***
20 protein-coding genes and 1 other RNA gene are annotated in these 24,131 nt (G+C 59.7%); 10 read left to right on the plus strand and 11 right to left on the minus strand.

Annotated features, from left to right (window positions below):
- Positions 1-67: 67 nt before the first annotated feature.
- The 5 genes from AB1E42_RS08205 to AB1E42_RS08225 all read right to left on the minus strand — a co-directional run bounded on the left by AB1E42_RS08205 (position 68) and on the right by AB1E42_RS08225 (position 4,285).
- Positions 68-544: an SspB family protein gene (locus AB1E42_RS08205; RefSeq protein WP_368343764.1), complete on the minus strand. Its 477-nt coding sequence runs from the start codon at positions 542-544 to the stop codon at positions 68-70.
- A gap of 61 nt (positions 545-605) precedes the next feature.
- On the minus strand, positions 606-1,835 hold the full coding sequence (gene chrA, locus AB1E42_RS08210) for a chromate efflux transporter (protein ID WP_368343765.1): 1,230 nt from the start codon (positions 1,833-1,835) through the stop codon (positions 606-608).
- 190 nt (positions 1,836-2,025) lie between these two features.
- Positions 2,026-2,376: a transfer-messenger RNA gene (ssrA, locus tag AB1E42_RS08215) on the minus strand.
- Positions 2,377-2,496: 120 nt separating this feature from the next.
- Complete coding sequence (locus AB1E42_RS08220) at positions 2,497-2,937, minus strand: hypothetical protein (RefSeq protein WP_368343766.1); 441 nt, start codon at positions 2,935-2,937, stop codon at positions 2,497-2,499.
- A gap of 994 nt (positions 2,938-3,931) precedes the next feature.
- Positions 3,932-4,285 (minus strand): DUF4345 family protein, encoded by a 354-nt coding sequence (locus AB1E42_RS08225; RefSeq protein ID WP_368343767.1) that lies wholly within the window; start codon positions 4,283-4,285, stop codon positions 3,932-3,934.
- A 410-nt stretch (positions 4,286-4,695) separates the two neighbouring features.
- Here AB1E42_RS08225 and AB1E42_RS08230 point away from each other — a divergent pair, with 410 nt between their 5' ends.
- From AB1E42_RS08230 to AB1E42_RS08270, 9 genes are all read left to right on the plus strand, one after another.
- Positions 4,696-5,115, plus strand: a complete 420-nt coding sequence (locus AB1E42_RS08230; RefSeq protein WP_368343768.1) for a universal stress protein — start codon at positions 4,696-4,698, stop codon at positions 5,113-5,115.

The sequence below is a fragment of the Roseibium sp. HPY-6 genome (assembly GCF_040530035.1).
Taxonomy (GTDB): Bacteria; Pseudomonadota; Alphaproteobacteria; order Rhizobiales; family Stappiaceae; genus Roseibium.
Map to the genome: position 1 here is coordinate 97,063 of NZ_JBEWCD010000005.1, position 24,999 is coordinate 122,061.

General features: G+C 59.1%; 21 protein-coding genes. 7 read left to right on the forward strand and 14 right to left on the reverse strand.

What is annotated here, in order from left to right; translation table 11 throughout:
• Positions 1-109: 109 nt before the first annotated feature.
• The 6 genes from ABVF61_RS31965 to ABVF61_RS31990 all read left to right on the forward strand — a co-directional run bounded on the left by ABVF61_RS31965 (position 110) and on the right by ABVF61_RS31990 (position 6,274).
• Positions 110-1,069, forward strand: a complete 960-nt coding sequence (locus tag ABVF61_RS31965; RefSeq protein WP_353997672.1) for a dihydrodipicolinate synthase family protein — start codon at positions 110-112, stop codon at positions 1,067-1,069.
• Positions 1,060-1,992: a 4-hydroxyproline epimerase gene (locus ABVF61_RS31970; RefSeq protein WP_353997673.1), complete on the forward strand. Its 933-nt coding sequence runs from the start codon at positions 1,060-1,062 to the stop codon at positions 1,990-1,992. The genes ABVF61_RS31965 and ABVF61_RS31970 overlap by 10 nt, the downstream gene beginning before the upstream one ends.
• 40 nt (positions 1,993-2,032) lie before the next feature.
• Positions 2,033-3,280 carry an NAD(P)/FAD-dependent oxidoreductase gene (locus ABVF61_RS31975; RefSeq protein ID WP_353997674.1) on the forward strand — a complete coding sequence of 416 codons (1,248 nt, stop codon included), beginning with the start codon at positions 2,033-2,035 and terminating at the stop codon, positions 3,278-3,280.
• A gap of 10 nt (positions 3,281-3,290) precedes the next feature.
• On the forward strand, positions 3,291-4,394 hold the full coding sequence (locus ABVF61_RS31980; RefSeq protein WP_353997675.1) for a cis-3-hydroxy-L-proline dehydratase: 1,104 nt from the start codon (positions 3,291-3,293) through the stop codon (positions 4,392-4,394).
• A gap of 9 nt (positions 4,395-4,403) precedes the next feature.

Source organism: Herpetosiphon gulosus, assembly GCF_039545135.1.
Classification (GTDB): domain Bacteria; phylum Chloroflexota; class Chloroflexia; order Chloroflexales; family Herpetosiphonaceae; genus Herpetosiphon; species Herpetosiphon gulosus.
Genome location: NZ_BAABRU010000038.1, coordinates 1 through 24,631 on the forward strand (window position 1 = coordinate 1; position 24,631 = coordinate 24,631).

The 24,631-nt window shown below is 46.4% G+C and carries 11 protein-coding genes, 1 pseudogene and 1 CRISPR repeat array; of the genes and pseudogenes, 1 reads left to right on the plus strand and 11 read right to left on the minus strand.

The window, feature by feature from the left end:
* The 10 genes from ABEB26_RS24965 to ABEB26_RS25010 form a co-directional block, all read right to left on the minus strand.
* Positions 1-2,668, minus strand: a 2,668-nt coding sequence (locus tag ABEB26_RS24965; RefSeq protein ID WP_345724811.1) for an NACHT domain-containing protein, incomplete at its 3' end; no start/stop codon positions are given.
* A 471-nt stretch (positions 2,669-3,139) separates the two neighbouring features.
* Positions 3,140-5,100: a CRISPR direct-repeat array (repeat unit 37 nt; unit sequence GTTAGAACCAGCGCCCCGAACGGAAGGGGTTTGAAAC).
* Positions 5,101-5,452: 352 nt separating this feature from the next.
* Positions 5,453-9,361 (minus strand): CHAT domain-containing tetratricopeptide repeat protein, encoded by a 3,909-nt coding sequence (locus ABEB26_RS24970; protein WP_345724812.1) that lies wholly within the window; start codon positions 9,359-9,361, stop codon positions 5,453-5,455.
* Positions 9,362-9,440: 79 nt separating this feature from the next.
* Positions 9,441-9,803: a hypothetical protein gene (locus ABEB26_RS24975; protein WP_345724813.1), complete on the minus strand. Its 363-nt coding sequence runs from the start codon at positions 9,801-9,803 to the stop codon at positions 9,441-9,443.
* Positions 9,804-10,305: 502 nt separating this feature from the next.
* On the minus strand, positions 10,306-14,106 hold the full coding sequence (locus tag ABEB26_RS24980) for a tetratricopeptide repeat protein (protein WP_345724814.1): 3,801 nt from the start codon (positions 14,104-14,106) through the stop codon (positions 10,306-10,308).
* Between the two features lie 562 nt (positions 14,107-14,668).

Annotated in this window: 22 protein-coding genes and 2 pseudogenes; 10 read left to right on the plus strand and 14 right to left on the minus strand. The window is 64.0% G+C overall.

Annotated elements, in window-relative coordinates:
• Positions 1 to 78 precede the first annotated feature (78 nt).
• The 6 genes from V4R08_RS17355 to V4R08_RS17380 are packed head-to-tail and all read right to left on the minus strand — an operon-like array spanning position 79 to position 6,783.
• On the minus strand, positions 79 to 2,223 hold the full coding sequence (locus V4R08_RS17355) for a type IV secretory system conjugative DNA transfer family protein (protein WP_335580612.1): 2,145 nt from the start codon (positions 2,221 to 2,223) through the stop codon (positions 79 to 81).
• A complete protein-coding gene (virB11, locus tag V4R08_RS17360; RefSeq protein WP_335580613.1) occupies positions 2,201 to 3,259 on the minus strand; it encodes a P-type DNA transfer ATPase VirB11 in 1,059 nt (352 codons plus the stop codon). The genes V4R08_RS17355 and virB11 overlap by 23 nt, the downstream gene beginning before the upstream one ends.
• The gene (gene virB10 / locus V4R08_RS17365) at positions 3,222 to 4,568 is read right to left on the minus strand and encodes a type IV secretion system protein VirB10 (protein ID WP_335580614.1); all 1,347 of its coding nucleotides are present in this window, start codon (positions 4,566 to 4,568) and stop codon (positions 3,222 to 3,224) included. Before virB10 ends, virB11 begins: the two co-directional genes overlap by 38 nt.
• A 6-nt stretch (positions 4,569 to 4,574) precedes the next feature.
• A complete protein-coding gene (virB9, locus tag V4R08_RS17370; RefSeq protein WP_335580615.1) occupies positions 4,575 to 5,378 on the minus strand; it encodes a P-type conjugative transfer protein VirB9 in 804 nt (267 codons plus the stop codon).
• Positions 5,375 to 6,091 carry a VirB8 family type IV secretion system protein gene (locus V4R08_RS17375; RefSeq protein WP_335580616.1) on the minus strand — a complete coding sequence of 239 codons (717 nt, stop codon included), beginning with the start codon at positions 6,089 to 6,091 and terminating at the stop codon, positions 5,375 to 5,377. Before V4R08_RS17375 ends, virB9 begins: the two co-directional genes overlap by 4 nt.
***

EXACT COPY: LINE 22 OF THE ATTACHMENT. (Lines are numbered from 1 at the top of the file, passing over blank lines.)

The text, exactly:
What is annotated here, in order from left to right; translation table 11 throughout: